Peter Misselbrook's Blog
Sep 1 2019 - Psalm 110 – Sit at my right hand

This wonderful psalm of David is one of the most quoted psalms in the New Testament. David had been chosen and anointed by God to be king over God's people. He had been raised up from the lowly position of caring for his father's sheep on the hillsides of Judea to be enthroned in a royal palace in Jerusalem. God had given him notable victories over his enemies, starting with his single-handed felling of Goliath, the Philistine giant from Gath. But in this psalm, David looks beyond his own kingship to set his sights on a greater king and a greater and more final victory.

When Jesus was teaching in the temple courts, the Pharisees, Sadducees and Scribes bombarded him with questions, seeking to trip him up and discredit him in the eyes of the people. By his wise answers Jesus took the wind out of their sails before turning the tables on them with a question of his own. He asked:

Why do the teachers of the law say that the Messiah is the son of David? David himself, speaking by the Holy Spirit, declared:

The Lord said to my Lord:
    "Sit at my right hand until I put your enemies under your feet."

David himself calls him “Lord”. How then can he be his son? (Mark 12:35-37)

Jesus' question posed a riddle that the Jewish leaders could not (or would not), unravel. Jesus was making it clear that David, speaking under the inspiration of the Spirit of God, was pointing beyond his own kingship to that of a far greater king to come. He was speaking of the coming Messiah as one whom David himself would acknowledge as Lord. This great king, David's greater Son, would sit at the right hand of God – the right hand of Yahweh – until all his enemies submit to him. He would defeat not only the Philistines; he would crush all of the powers of darkness.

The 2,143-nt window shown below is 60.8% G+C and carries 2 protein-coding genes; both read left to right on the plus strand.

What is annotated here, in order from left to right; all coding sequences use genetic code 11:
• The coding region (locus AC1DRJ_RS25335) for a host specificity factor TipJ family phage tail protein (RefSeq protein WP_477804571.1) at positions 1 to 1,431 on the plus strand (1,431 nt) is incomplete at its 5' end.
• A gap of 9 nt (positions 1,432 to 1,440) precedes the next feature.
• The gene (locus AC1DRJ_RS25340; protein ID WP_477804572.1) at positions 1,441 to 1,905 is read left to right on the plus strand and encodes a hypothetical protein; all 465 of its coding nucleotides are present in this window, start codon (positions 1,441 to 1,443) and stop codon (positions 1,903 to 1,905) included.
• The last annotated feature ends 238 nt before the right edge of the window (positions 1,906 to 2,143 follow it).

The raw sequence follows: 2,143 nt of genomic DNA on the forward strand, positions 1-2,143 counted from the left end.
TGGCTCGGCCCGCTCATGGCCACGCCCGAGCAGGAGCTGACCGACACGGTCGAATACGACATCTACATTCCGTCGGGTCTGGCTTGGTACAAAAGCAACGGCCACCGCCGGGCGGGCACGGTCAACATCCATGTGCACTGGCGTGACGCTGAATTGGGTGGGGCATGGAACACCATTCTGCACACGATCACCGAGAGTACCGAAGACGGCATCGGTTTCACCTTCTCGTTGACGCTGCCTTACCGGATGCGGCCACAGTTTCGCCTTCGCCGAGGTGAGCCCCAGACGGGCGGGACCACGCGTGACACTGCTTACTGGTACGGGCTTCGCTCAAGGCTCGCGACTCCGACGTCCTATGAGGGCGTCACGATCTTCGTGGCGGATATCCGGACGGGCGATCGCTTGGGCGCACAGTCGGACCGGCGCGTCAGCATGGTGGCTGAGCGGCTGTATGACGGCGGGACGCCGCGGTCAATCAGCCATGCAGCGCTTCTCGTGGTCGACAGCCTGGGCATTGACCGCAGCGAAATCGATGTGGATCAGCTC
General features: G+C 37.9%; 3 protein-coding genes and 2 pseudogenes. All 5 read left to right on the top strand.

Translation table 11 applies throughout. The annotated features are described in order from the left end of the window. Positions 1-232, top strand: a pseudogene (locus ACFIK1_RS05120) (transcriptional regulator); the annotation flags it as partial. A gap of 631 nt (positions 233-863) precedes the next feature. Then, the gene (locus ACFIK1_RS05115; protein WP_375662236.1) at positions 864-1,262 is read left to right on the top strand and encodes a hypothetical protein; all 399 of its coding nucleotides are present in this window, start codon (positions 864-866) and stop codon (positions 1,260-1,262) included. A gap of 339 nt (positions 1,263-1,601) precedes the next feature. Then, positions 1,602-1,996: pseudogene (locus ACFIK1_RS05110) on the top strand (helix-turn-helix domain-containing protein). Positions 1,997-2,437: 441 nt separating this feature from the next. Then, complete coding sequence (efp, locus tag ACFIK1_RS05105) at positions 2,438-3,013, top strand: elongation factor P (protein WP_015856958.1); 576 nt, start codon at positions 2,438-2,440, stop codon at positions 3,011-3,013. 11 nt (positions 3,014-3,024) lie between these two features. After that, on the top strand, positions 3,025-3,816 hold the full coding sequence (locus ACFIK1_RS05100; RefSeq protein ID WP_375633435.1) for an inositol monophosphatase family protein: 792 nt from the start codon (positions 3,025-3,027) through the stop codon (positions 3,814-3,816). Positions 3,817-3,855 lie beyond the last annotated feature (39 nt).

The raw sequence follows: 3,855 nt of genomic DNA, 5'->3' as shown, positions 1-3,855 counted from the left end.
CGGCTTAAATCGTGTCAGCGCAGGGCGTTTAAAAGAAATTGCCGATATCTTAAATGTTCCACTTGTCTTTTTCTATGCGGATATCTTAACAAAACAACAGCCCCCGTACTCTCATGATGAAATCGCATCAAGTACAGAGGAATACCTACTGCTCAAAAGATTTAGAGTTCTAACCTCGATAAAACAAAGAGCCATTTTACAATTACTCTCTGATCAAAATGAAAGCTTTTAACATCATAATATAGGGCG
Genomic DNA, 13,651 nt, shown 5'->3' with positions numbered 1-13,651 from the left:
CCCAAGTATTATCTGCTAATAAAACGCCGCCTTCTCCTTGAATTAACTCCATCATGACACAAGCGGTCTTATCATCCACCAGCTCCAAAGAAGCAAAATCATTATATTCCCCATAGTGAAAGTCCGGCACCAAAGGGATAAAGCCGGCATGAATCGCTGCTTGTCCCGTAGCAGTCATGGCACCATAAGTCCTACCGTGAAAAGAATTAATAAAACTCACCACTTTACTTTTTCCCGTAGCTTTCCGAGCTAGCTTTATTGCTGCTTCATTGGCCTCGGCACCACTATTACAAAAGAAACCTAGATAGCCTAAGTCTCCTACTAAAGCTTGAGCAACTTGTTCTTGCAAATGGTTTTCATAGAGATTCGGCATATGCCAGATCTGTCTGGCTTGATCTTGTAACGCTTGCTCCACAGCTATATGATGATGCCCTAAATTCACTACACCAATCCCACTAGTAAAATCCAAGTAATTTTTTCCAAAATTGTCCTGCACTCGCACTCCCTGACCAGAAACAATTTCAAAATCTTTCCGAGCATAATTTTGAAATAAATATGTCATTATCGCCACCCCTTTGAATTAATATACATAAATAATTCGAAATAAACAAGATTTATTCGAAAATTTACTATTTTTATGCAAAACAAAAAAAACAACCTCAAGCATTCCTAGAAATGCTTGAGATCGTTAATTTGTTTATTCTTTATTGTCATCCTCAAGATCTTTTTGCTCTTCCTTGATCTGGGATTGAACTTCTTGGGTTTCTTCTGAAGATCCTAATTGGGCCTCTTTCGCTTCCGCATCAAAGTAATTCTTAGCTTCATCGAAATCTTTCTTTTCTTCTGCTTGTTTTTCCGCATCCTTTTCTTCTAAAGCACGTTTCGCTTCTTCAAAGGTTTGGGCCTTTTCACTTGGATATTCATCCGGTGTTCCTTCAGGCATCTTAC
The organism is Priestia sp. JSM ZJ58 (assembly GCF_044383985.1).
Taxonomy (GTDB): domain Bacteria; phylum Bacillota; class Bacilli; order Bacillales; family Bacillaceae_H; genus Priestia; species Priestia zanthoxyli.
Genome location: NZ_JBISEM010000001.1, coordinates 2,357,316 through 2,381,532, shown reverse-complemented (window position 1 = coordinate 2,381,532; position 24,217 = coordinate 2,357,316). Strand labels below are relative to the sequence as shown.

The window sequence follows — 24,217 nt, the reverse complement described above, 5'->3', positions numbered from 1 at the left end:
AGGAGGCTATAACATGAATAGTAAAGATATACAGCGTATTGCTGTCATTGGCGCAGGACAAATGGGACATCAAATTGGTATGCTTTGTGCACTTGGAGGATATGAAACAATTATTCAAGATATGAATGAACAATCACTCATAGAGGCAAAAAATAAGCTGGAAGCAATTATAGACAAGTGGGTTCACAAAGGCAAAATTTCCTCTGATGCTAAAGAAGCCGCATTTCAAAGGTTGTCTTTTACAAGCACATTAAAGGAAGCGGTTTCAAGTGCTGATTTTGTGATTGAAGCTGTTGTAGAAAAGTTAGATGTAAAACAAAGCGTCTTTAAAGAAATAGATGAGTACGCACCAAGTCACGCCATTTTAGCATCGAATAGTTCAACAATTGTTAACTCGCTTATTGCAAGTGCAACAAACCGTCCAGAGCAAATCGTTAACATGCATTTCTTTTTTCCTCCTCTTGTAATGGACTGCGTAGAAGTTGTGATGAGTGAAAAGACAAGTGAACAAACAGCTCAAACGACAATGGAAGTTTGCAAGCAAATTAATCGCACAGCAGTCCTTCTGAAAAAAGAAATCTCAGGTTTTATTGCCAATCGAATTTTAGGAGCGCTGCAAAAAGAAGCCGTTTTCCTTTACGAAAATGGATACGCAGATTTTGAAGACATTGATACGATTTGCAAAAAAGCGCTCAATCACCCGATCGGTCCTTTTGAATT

On the Day of Pentecost, the Apostle Peter quotes from this psalm. He argues that king David died and was buried and his tomb is there in Jerusalem for anyone to visit. But:

God has raised this Jesus to life, and we are all witnesses of it. Exalted to the right hand of God, he has received from the Father the promised Holy Spirit and has poured out what you now see and hear. For David did not ascend to heaven, and yet he said,

"The Lord said to my Lord:
    ‘Sit at my right hand until I make your enemies a footstool for your feet.’"

Therefore let all Israel be assured of this: God has made this Jesus, whom you crucified, both Lord and Messiah. (Acts 2:32-36)

This psalm is a Messianic psalm in which David speaks prophetically of the Lord Jesus. He is the one whose kingdom will be extended from Jerusalem to Judea, to Samaria and into all the world. Every knee will at last bow to him and acknowledge that Jesus Christ is Lord, to the glory of God the Father. This is the purpose for which he has poured out his Spirit on the world.

We might add that the writer of the letter to the Hebrews makes much of the unceasing priestly ministry of the Lord Jesus, "in the order of Melchizedek", quoting this psalm (see Hebrews 5-7).

Father God, we thank you for our exalted Saviour whom we gladly own as Lord. We thank you that having offered himself as a full and perfect sacrifice for our sins, he is now exalted to your right hand in the heavens where he never ceases to intercede for us. Thank you risen Saviour that you have given us your Spirit that we might continue the work of making you known. Fill us with your Spirit so that we, like Peter, may faithfully bear witness to your risen power and be used to draw many others to own you as Lord. 

Peter Misselbrook